Archive for July 10, 2007

Critical Comments About Complaints

July 10, 2007

Just finished conducting an intensive 2-day course on Managing Complaints From Difficult Staff. I love the course! It makes me reflect a lot and I too, find myself growing from the sharing and mutual learning. Thanks very much, dear participants!

In a fast paced, high-stressed society like Singapore, its not surprising that many people find themselves falling into the “complaint mode”. Every issue, be it a major concern or a minor irritation, can become the trigger factor for an onslaught of complaints.

“The coffee’s too hot! Are you trying to burn my lips??! Where’s the sugar?”

“What?! The work’s not done? What’s wrong with you? That slow?”

“This policy and procedure is simply ineffective. Takes up so much of my effort.”

“So little time, so much to do…”

The primary thing about complaints is that it often arise because of a need to vent frustrations and to seek a listening ear. Do understand that its not necessary seeking a solution AT THAT MOMENT, at least NOT YET.

Let the complaint be Expressed first, Acknowledge it (bearing in mind you DON’T have to agree with it.) then Address it. I call this the EAA steps.

The complainer simply needs to “get it out of his system”. Hence let him or her “complete the cycle of complaining” before you comment on it. If its uncompleted, (that is, expressed but not acknowledged), the complainer will simply repeat the similar complaint either at the same moment or the next time. Worse still, sometimes it is harbored for a period of time within the person, mentally and emotionally infesting, ultimately manifesting into a strong bull dozing anger outburst.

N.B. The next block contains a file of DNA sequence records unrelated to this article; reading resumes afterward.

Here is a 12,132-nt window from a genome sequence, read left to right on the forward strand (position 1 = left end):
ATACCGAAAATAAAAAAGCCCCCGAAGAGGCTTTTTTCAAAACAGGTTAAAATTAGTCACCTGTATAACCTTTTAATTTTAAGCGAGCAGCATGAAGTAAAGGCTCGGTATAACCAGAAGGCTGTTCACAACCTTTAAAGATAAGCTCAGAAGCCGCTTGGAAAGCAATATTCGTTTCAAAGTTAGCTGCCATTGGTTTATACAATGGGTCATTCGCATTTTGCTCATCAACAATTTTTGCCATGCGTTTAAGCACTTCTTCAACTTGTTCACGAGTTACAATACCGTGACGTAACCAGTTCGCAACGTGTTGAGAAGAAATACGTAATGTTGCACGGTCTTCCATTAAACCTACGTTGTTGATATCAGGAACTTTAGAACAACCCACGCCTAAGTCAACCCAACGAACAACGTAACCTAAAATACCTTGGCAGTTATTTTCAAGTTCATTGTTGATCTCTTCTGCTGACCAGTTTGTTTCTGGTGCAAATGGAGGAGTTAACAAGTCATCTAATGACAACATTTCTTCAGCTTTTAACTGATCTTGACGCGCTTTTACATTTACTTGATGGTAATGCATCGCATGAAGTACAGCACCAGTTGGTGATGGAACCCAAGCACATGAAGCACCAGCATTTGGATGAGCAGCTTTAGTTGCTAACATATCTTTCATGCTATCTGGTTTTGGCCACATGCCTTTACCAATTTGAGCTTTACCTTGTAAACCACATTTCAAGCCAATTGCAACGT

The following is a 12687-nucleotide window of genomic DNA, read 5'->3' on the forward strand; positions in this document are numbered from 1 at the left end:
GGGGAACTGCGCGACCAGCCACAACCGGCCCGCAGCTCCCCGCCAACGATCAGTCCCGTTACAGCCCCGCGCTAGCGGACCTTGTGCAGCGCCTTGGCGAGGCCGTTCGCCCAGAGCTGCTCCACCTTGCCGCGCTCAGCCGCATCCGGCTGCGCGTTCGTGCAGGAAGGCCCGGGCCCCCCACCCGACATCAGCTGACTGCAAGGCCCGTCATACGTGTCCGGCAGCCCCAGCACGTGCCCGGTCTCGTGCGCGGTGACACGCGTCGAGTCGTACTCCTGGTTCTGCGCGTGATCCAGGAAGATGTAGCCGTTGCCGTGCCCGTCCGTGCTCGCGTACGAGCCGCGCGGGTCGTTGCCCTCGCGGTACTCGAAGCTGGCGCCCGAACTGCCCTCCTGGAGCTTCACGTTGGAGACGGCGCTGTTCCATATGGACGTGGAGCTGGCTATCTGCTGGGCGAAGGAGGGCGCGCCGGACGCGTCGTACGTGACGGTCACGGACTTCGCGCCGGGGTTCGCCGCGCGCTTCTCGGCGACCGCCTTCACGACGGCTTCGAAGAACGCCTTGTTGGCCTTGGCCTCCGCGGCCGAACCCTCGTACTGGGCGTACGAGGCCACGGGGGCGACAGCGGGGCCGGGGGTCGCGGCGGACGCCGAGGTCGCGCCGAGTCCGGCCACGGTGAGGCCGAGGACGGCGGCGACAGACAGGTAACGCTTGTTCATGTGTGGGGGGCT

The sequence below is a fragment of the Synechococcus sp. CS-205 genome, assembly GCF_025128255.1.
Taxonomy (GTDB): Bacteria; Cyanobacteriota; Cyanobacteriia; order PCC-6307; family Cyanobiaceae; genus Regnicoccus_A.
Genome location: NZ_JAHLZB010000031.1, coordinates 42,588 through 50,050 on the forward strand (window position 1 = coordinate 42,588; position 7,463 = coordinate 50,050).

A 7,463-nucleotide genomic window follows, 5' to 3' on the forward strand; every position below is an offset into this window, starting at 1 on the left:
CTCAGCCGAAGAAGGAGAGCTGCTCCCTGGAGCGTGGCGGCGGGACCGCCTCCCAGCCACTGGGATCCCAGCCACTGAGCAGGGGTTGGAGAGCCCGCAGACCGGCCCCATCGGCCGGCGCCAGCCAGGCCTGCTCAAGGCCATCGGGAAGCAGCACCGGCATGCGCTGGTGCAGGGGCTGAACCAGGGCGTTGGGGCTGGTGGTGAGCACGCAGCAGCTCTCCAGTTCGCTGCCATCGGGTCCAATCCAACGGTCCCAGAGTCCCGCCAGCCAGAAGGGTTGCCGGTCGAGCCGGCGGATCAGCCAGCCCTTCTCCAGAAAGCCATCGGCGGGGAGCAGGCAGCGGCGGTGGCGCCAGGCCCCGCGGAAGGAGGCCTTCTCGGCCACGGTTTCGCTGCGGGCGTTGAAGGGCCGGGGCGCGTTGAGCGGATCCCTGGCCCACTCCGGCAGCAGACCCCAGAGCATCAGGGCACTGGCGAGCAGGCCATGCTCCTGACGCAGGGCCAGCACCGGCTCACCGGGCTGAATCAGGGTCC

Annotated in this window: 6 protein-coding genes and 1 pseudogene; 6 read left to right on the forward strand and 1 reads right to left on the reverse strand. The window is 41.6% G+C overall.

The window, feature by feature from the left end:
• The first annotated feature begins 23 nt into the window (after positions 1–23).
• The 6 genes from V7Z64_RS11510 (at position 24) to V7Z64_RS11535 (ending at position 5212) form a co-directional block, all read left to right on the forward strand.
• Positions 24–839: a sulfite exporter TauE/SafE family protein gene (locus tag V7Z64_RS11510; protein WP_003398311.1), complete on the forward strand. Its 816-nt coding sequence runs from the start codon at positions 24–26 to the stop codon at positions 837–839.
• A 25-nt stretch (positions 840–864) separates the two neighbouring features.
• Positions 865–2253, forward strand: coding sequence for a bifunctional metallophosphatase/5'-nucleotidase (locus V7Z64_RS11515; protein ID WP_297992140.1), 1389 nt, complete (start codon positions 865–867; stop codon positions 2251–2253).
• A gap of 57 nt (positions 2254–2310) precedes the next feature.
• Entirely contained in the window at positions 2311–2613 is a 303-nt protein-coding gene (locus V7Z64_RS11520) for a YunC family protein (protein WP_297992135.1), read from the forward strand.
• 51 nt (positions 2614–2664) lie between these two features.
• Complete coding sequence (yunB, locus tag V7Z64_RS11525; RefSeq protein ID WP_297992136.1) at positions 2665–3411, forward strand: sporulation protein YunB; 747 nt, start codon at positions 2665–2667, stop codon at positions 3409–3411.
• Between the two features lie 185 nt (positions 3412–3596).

Its not the time for explanation nor the logical resolution. Not yet, not until you know the person is ready to listen to your opinion.

Complaints are essentially harsher expressions of opinions and viewpoints. And when its being spoken, the complainer’s “inner ears” are shut. They are not ready to listen to rationalization explanation at that instance.

Bide your time and watch for signals of emotional receptivity. Note the body language where the person has cooled and calmed down. Then probe for readiness to listen by asking diplomatically, “Would you like me to explain now?” and the likes.

Quick wittedness comes into play here. Your next comment after a complaint is extremely crucial. This next comment can simmer down his temper or raise the boiling anger beyond.

Instead of an instant defense of your viewpoint or an attack back to the complainer, you must approach with diplomacy, tact and caution. Use EAA. Before you rationalize with the complainer, check that the person has ‘cooled’ down already and is ready to listen to you.